I had an inkling–when my friend and ex-boss wrote us saying be sure to bring a swimsuit or something that can get wet. It turned out to be true: Joe was a bonafide hot springs whore. My friend MR and I had driven to visit him in McCall, Idaho, from Seattle over the weekend (yes this is possible). After a quick lunch upon our arrival, he couldn’t wait to load us into the car and drive us up Warren Wagon Road.
Destination: Burgdorf Hot Springs, located in an 1860s ghost town surrounded by the Payette National forest. Elevation: 6000+. Joe told us while carefully driving up the winding road, that in winter, the only way to get up there was by snowmobile.
The place is a relic out of time. Tumbledown log cabins surrounding an outdoor timber-lined pool of steamy mineral water: about five feet deep, gravel bottom. Rustic with a capital R.
When I fell head over heels heads for the raw foodies (a phase, but what a ride), I knew real salad was going to be my future–and that I was spoiled for anything else.
For years I had occasionally tossed some iceberg lettuce leaves in a bowl and doused them in ranch dressing. Herbs were for other things and resided a world away, dried, in their glass jars. I considered both making and eating salads a chore, something to be endured while I got to the “good stuff” on the plate. And salad bars with their stay-fresh produce bereft in taste and texture didn’t sway me–and I routinely I threw half a serving out from pure boredom.
Thanks to Matthew and Sarma, I developed a new appreciation for a bowl of greens–One of my favorite pictures of them in my cherished copy of Raw Food/Real World: 100 Recipes to Get the Glow is them sitting together on the floor, backs against the stove, mowing down “Our Favorite Filling Salad.”
I began experimenting with fresh herbs–basil, parsley, cilantro, and mint in my farmer’s market greens, adding fresh squeezed lemon and lime along with macadamia nut oil (suggested by Sarma)–a luxury indeed, but so worth it. Now, every other meal, the salad is the real hero.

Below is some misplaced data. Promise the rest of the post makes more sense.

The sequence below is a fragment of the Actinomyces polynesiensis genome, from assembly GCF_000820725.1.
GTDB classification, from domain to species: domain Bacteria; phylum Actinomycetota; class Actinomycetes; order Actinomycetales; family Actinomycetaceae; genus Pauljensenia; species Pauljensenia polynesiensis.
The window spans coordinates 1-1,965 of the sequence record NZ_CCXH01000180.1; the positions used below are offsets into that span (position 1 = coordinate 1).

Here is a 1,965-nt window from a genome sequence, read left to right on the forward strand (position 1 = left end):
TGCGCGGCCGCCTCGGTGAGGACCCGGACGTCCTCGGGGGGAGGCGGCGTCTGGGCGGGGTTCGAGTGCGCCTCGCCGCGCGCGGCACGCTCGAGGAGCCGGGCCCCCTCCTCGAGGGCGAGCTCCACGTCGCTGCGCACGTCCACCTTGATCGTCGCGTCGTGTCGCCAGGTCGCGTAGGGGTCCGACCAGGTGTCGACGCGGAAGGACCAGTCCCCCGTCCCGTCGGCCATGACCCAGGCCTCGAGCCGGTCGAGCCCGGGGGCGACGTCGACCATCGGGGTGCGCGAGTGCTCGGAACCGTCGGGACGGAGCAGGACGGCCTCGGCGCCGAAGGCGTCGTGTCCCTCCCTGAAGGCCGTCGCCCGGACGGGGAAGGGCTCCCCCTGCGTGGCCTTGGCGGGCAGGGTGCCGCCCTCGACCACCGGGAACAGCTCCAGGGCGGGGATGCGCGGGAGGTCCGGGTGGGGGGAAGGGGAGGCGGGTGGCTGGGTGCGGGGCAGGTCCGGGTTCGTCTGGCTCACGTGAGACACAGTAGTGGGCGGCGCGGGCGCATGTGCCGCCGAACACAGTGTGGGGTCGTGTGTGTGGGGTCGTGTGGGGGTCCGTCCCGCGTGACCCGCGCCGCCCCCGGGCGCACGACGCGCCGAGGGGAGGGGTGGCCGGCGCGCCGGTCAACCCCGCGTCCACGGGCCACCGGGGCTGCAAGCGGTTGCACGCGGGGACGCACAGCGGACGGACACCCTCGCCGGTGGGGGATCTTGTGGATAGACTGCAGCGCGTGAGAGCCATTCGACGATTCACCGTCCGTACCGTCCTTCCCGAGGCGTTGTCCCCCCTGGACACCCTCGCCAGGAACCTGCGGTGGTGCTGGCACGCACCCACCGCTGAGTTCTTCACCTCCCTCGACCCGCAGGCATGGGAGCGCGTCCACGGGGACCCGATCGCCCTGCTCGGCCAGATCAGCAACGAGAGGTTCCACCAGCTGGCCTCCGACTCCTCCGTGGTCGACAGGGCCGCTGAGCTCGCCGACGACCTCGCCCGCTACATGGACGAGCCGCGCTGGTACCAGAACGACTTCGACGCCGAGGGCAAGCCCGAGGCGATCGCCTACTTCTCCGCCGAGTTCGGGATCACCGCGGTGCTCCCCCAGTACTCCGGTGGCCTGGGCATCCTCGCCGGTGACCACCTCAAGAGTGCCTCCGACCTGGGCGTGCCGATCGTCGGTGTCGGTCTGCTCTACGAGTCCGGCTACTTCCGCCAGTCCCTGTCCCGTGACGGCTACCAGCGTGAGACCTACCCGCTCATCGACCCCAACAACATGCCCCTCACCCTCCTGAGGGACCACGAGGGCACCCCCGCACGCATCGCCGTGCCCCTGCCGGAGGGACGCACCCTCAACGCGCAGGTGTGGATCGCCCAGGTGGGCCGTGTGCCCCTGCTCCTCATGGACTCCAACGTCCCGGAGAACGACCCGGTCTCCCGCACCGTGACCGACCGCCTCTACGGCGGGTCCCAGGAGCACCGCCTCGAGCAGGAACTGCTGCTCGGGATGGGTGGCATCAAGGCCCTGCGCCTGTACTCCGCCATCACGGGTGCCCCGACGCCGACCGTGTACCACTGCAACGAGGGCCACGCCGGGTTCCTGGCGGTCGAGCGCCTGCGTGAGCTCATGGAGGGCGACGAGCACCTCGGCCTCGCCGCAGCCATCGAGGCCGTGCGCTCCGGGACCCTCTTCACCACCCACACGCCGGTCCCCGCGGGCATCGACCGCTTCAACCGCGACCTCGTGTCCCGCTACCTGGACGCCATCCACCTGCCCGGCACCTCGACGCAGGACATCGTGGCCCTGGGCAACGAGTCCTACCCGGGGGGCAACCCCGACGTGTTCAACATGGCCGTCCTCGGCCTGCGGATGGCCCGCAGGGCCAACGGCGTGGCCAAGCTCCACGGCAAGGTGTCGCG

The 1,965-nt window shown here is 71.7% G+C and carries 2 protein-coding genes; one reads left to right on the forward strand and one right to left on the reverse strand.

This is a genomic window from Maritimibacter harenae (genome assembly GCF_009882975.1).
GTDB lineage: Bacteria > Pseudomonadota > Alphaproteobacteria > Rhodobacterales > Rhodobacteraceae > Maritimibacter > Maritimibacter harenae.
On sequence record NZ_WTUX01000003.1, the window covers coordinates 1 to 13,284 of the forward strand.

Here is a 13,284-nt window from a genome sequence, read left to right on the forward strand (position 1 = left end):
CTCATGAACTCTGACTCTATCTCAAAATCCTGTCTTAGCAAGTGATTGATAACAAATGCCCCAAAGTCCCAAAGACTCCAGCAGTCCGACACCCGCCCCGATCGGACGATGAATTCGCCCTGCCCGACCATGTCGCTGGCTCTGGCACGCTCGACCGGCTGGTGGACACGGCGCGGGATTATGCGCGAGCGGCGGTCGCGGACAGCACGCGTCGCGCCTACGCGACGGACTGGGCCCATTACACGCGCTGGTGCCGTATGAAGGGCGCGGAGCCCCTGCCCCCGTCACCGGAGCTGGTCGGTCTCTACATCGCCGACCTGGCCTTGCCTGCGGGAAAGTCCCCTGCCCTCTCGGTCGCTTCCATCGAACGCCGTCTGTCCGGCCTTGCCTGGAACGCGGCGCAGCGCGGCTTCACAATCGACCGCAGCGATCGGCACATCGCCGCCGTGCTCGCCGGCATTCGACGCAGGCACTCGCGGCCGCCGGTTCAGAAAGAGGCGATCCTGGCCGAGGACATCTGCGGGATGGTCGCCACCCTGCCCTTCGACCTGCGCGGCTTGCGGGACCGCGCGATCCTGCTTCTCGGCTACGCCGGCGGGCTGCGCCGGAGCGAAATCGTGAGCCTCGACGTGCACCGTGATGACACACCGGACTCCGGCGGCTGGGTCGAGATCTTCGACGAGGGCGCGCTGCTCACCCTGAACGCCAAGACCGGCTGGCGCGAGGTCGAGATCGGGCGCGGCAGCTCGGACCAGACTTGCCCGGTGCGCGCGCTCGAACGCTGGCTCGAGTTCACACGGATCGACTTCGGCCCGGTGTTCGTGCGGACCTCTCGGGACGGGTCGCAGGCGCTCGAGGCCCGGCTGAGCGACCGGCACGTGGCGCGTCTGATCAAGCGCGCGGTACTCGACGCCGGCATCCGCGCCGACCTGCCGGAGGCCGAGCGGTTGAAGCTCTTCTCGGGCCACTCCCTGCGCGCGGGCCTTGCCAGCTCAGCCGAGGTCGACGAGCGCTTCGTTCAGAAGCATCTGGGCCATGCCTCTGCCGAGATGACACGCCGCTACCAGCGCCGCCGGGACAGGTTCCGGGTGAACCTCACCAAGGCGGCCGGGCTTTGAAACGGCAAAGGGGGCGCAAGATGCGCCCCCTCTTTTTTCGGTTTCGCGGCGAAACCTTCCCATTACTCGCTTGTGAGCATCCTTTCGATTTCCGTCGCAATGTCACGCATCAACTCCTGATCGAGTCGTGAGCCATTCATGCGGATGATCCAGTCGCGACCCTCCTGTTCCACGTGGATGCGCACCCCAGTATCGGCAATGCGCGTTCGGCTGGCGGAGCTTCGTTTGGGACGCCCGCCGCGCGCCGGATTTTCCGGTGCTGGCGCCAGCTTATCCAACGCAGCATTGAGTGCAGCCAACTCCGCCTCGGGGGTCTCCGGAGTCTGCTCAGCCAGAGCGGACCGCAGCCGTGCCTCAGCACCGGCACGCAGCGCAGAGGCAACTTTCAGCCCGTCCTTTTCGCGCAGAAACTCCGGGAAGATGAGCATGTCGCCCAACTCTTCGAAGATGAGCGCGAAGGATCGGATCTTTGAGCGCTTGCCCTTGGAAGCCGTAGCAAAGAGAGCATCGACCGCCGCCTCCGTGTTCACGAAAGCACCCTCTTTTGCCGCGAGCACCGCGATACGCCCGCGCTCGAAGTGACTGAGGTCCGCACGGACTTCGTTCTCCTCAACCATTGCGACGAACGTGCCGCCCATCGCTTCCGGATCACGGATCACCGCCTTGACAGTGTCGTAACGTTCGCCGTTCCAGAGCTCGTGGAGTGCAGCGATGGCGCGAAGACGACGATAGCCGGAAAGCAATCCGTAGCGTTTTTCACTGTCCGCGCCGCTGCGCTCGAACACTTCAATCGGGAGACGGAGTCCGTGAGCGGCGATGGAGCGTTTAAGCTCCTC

Saturday morning headache, two buses, lugging a big bag, unfamiliar neighborhood. Slightly late. Class? The yoga center people look through their records. Class? At 10? Apparently I’m on Yoga Standard Time, and there is no class today after all. Also, I am from Mars. I grit my teeth while the day struggles to reorganize itself around me. Dejected, but trying to be open to “what is,” I trudge up the street toward Broadway.
At last: Realization. I’m near my favorite guilty pleasure. And I’m nearing glycemic freefall. A high ceilinged restaurant with lovely tall windows, recycled and repurposed stylish digs, wooden floor. Very hipster, and entertaining. An atmosphere replete with air. A place that is mostly style over substance.
The host likes the boots of a woman at a neighboring table. The tattooed waitress, when I ask for herbal tea and then for the flavors, says she will just hook me up. A pot of herbal chai materializes shortly thereafter.
The brunch menu is short and succinct. I begin to perk up. The day is starting to behave, after all. Then my table neighbor knocks the creamer over onto the floor, but easily grabs a napkin to clean it up and says in a mocking and admonishing tone to her companion, “There’s no use crying…”
Oddfellows Café and Bar, Capitol Hill, next to Elliot Bay Books.